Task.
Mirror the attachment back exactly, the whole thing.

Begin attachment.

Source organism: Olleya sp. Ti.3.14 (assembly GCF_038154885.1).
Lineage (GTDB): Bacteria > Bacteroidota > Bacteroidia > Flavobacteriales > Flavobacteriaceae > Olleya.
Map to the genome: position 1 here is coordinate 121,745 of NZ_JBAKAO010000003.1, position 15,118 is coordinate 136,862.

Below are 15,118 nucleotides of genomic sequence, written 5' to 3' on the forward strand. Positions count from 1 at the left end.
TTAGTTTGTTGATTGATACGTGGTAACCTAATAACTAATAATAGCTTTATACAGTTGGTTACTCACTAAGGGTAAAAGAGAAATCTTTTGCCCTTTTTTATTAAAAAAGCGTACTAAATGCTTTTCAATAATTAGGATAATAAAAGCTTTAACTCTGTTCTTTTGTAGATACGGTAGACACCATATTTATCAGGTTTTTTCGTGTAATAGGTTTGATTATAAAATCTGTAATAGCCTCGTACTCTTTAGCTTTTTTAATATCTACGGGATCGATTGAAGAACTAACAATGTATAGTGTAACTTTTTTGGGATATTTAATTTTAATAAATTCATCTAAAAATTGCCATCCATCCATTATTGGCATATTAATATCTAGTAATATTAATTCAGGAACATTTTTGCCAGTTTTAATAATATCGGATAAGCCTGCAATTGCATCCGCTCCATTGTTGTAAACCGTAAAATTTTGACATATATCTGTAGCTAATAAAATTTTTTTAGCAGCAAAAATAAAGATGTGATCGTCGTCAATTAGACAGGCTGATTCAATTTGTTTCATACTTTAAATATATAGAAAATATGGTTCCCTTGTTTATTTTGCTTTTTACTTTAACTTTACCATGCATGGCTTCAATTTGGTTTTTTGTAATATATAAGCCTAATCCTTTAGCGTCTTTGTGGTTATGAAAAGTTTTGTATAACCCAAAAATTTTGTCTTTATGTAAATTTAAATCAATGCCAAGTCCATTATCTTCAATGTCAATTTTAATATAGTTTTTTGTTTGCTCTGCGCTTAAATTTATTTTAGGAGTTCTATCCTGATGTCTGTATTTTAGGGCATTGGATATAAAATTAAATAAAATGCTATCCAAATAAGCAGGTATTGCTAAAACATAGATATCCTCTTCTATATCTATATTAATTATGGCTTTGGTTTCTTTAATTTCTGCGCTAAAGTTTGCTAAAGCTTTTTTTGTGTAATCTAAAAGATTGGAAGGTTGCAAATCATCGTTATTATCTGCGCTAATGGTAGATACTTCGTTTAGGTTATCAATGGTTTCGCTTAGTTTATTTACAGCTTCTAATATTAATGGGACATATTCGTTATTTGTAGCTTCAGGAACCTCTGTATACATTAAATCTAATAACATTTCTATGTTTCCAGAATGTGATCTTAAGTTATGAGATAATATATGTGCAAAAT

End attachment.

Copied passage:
Source organism: Olleya sp. Ti.3.14 (assembly GCF_038154885.1).
Lineage (GTDB): Bacteria > Bacteroidota > Bacteroidia > Flavobacteriales > Flavobacteriaceae > Olleya.
Map to the genome: position 1 here is coordinate 121,745 of NZ_JBAKAO010000003.1, position 15,118 is coordinate 136,862.

Below are 15,118 nucleotides of genomic sequence, written 5' to 3' on the forward strand. Positions count from 1 at the left end.
TTAGTTTGTTGATTGATACGTGGTAACCTAATAACTAATAATAGCTTTATACAGTTGGTTACTCACTAAGGGTAAAAGAGAAATCTTTTGCCCTTTTTTATTAAAAAAGCGTACTAAATGCTTTTCAATAATTAGGATAATAAAAGCTTTAACTCTGTTCTTTTGTAGATACGGTAGACACCATATTTATCAGGTTTTTTCGTGTAATAGGTTTGATTATAAAATCTGTAATAGCCTCGTACTCTTTAGCTTTTTTAATATCTACGGGATCGATTGAAGAACTAACAATGTATAGTGTAACTTTTTTGGGATATTTAATTTTAATAAATTCATCTAAAAATTGCCATCCATCCATTATTGGCATATTAATATCTAGTAATATTAATTCAGGAACATTTTTGCCAGTTTTAATAATATCGGATAAGCCTGCAATTGCATCCGCTCCATTGTTGTAAACCGTAAAATTTTGACATATATCTGTAGCTAATAAAATTTTTTTAGCAGCAAAAATAAAGATGTGATCGTCGTCAATTAGACAGGCTGATTCAATTTGTTTCATACTTTAAATATATAGAAAATATGGTTCCCTTGTTTATTTTGCTTTTTACTTTAACTTTACCATGCATGGCTTCAATTTGGTTTTTTGTAATATATAAGCCTAATCCTTTAGCGTCTTTGTGGTTATGAAAAGTTTTGTATAACCCAAAAATTTTGTCTTTATGTAAATTTAAATCAATGCCAAGTCCATTATCTTCAATGTCAATTTTAATATAGTTTTTTGTTTGCTCTGCGCTTAAATTTATTTTAGGAGTTCTATCCTGATGTCTGTATTTTAGGGCATTGGATATAAAATTAAATAAAATGCTATCCAAATAAGCAGGTATTGCTAAAACATAGATATCCTCTTCTATATCTATATTAATTATGGCTTTGGTTTCTTTAATTTCTGCGCTAAAGTTTGCTAAAGCTTTTTTTGTGTAATCTAAAAGATTGGAAGGTTGCAAATCATCGTTATTATCTGCGCTAATGGTAGATACTTCGTTTAGGTTATCAATGGTTTCGCTTAGTTTATTTACAGCTTCTAATATTAATGGGACATATTCGTTATTTGTAGCTTCAGGAACCTCTGTATACATTAAATCTAATAACATTTCTATGTTTCCAGAATGTGATCTTAAGTTATGAGATAATATATGTGCAAAAT